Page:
Music for torching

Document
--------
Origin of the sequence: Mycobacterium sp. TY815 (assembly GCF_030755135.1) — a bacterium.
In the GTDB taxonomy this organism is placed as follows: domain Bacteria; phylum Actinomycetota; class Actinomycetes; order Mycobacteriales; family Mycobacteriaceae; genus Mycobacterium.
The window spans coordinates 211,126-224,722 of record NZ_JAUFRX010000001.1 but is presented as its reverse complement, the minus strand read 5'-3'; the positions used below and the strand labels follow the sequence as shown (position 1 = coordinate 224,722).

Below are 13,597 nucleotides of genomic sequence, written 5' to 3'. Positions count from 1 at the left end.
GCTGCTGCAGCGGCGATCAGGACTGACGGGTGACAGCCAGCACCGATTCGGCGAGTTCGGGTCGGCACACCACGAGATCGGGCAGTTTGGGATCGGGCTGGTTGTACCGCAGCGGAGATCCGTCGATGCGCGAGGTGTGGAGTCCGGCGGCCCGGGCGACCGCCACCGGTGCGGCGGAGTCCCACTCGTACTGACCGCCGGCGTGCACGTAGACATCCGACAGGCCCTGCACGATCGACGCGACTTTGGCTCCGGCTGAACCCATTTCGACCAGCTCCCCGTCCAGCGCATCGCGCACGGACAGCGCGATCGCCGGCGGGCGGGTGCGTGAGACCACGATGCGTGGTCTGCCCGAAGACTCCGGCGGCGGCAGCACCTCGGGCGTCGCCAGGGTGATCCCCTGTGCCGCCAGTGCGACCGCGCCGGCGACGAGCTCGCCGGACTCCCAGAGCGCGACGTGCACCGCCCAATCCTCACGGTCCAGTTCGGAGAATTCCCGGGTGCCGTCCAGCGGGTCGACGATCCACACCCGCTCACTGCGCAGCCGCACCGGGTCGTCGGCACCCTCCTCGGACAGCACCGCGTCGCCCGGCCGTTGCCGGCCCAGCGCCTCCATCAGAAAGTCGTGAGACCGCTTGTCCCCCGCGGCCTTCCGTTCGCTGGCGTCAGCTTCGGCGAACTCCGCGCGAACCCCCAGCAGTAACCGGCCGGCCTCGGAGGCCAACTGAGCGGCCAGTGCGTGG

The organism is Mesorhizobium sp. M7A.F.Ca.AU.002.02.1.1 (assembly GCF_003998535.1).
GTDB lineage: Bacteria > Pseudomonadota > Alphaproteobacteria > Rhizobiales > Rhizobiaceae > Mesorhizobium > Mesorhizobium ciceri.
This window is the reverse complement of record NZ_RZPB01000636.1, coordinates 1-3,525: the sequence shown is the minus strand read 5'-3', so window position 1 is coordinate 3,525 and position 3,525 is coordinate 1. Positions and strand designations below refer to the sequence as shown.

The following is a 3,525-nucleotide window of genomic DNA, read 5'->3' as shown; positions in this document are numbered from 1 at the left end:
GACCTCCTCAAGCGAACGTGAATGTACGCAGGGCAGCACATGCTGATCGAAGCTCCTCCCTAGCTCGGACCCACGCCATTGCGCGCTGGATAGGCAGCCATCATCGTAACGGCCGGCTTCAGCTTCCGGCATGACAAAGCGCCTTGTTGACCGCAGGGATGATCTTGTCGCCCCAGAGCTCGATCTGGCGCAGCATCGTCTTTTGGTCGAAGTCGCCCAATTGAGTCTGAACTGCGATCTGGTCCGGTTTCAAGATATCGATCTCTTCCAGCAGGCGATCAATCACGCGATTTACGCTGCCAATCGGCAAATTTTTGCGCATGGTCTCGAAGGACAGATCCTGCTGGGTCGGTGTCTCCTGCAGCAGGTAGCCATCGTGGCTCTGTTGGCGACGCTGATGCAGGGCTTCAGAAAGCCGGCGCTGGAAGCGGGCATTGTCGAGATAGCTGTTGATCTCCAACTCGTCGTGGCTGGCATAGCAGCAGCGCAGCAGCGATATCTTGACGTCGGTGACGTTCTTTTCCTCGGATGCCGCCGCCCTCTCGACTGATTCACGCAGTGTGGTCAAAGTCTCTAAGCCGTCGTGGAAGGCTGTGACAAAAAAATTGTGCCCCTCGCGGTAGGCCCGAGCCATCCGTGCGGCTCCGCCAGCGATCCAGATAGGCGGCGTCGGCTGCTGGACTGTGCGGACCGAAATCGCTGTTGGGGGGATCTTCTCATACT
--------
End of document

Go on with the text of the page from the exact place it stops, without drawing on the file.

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This dissertation considers how torch singing—the performance of songs of unrequited love—might constitute a subtle and subversive moment of social critique. Torch singing developed in early 20th century America out of the participatory and confrontational style of cabaret and the formulaic structure of Tin Pan Alley ballads. As sung by performers as diverse as Billie Holiday, Edith Piaf, Lena Horne, Sarah Vaughan, Barbra Streisand, k.d. lang, and numerous others, the torch song becomes a form and site for a resistive interpretation of social structures and ideological discourses. Using an ironic tone, an unseemly note or trill, a swelling bravado, a series of shifting and changing voices, the torch singer says to her audiences, listen carefully, things are not as they seem. My research involved listening to the voices of classic and contemporary torch singers and hearing their stories on stage and record and in autobiographies; music criticism; and political, social, and cultural analyses. My writing hopes to invoke the pleasures of fandom, the complexity of the women who sing torch songs, and the many voices of interpretation and positionality in any performance. My writing also suggests how torch singing might create a critical consciousness, a collaborative responsibility and shared sense of agency, and an opening for change. Torch singing, for me, is a reimagining of the torch song— that sentimental ballad of unrequited love, victimhood, and the pleasure of pain—into a space for the sounding of desire and the performance of possibility. Do you hear it too?